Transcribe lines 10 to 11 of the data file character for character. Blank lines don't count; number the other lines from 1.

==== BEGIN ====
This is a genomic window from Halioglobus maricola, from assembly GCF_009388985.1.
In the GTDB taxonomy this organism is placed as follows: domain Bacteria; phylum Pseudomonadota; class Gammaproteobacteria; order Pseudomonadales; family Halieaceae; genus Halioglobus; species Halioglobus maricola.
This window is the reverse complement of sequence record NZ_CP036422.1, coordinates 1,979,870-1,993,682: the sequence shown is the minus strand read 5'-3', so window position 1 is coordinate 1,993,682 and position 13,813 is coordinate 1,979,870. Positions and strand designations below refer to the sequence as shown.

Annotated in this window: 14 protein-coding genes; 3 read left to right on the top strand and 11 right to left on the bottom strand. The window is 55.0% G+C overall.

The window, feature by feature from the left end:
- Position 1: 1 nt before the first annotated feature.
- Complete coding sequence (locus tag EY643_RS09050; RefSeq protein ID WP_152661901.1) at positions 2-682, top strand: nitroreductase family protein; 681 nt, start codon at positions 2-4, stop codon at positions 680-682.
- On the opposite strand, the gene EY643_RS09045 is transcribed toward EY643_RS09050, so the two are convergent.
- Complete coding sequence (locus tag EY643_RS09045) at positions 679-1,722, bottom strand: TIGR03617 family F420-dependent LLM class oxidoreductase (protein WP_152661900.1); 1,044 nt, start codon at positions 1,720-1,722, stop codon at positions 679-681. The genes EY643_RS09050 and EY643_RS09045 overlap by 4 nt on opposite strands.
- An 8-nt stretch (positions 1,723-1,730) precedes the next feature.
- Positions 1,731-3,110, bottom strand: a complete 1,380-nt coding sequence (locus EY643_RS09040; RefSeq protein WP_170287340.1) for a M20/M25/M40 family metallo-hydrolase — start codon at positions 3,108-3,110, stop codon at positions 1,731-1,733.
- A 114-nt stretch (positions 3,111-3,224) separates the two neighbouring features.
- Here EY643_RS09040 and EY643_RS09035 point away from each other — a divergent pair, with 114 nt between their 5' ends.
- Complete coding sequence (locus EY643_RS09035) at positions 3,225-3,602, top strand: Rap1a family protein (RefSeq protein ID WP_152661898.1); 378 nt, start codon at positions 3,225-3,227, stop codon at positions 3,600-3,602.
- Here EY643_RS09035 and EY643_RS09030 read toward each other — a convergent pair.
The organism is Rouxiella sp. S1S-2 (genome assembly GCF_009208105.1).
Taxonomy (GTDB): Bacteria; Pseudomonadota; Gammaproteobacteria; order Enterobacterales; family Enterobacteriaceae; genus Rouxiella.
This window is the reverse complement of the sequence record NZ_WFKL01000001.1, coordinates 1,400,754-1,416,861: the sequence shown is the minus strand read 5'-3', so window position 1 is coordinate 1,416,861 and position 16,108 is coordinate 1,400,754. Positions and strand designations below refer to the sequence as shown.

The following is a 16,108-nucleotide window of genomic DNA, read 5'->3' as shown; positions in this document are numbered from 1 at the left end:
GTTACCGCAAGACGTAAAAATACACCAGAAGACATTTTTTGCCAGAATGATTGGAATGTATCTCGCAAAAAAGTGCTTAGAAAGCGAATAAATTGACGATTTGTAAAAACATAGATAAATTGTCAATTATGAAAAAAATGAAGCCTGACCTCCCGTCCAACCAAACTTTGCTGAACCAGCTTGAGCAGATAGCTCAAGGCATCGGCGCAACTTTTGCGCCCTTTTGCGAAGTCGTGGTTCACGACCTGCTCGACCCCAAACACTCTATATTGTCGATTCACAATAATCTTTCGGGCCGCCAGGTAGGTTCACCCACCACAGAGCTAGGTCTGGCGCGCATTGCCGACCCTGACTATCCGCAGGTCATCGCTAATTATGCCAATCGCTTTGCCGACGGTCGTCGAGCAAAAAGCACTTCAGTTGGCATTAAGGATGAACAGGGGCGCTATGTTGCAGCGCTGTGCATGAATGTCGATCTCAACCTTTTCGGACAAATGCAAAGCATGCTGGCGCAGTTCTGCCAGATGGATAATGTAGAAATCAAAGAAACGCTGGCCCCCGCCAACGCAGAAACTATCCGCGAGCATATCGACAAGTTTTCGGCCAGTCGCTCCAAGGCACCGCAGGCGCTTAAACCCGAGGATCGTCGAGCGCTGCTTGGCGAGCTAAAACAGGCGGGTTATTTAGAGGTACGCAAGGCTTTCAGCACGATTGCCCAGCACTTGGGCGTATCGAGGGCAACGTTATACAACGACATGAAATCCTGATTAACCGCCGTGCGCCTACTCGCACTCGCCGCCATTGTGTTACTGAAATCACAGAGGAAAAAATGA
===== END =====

- An 8-nt stretch (positions 1,723-1,730) precedes the next feature.
- Positions 1,731-3,110, bottom strand: a complete 1,380-nt coding sequence (locus EY643_RS09040; RefSeq protein WP_170287340.1) for a M20/M25/M40 family metallo-hydrolase — start codon at positions 3,108-3,110, stop codon at positions 1,731-1,733.